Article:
- City Fajr Shuruq Duhr Asr Magrib Isha
- Dubai 05:29 06:47 12:13 15:10 17:33 18:51
Extending the dialogue beyond school inspections was the team from the Knowledge and Human Development Authority (KHDA), who met staff of Star International school in Al Twar on Sunday.
The weekly school visits are carried out to highlight their strengths and weaknesses, to help identify areas for improvement, and share ideas.
Headed by Dr. Abdulla Al Karam, Chairman of the Board of Directors and Director-General of Knowledge and Human Development Authority (KHDA), the team spent two hours with the staff and members of the school’s parent committee.
The KHDA commended the school for showing substantial growth in a short span of time.
“We have been conducting these weekly school visits every Monday for the last three years,” he said, adding, “It’s an opportunity to get to know our schools and get an understanding of the issues they are facing.”
The school selection isn’t based on grading by Dubai School Inspection Bureau (DSIB), and every school whether ‘outstanding’, ‘good’, ‘satisfactory’ or ‘unsatisfactory’ gets a chance to participate in this dialogue.
“These conversations become crucial when we try to identify what we can do to improve the education system,” he added.
Dolly A Goriawala, head of Start International school Al Twar, expressed gratitude for being honoured, and happiness at hosting KHDA team. “It is great to connect with the KHDA beyond the school inspections, and to get a clearer understanding on how to go about creating positive change.”
During the meet, school staff, members of KHDA and DSIB, and parent committee detected key areas that needed improvement, and exchanged their ideas on making adequate changes.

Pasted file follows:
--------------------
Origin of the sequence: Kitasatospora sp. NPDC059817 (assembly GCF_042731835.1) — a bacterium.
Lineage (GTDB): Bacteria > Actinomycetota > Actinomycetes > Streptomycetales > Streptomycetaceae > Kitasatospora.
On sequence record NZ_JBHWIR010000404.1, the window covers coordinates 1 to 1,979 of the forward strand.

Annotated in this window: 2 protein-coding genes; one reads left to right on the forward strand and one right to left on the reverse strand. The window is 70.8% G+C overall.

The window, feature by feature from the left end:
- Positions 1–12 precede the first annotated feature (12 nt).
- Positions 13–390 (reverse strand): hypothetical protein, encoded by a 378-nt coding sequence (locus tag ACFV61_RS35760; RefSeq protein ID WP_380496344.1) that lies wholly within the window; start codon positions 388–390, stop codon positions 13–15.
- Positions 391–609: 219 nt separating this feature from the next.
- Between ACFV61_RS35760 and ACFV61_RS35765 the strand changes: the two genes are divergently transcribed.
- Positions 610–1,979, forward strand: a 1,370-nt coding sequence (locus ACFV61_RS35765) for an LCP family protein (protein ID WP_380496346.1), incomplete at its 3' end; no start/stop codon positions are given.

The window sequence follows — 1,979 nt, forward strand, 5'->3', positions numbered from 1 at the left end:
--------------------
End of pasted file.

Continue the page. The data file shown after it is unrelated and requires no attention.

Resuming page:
Arabic language and Islamic studies topped the list, with the teaching staff sharing their challenges with the board member. “It’s a challenge, we know, but we encourage schools to think out of the box and customize their teaching methods based on each child’s skill sets,” said a member of DSIB.
The KHDA gives schools the freedom to improvise and innovate. “We are more interested in the bigger picture, and encourage schools to come out with their own unique methods to bring about change,” Dr Karam added.
Involving parents in the teaching process will go a long way in helping students grasp Arabic better, he observed. “We have seen it work in many schools. Brining Arabic out of the classrooms into the homes leaves a big impact.
Connecting private and public schools would also help identify good teaching methods for Arabic, highlighted Fatma Al Marri, CEO - Dubai School Agency.
With the school grading a crucial point in the academic calendar, Dr Karam tipped on what makes schools ‘outstanding’.
“We have found that the key to turning a school from ‘good’ to ‘outstanding’ is the exceptional parent-school relationship.”
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